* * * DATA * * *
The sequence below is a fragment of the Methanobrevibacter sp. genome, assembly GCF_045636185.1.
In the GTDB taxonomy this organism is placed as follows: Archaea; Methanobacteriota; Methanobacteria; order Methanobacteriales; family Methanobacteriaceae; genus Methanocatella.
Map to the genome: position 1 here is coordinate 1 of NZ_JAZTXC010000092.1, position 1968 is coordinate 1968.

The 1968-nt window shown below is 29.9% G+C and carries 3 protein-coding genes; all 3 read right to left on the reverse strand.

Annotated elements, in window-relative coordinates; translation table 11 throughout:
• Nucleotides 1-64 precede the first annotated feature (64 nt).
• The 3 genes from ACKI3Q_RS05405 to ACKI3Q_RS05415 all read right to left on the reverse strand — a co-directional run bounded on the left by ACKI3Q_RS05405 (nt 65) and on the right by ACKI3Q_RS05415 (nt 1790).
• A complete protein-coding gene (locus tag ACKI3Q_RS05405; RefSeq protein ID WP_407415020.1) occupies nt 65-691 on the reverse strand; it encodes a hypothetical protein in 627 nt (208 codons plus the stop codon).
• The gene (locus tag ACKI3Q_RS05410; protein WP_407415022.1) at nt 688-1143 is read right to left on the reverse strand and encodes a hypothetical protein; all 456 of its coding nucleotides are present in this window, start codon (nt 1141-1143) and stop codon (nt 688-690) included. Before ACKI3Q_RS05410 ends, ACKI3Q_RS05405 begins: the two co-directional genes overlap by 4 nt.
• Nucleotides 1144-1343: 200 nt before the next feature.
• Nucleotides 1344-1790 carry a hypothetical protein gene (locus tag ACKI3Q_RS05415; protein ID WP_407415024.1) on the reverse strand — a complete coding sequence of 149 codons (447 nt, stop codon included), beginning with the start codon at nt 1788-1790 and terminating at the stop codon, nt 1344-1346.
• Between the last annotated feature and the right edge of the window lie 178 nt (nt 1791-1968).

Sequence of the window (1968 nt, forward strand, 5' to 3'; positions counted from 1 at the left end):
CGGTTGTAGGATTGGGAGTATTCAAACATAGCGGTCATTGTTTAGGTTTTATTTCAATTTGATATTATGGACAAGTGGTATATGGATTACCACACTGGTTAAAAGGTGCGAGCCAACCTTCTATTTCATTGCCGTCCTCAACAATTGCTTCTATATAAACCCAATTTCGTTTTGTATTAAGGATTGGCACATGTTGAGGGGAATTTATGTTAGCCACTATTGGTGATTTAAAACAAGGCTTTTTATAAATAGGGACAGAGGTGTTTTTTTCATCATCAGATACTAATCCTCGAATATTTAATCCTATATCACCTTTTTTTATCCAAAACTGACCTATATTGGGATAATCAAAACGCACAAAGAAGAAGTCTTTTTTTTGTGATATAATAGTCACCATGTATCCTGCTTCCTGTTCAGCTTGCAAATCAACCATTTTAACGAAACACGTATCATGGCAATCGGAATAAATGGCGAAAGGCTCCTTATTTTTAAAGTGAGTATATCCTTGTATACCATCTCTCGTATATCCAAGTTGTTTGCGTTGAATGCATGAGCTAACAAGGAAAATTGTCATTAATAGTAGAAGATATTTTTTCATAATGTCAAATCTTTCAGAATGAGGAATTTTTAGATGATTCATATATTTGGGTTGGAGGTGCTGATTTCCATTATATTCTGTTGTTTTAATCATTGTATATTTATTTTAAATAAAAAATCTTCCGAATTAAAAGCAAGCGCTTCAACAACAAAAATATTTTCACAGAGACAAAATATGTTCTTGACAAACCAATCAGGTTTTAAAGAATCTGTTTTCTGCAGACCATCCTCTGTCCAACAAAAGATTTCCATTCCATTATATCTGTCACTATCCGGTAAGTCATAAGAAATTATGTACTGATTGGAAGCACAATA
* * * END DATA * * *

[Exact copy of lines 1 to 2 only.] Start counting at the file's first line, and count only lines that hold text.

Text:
The sequence below is a fragment of the Methanobrevibacter sp. genome, assembly GCF_045636185.1.
In the GTDB taxonomy this organism is placed as follows: Archaea; Methanobacteriota; Methanobacteria; order Methanobacteriales; family Methanobacteriaceae; genus Methanocatella.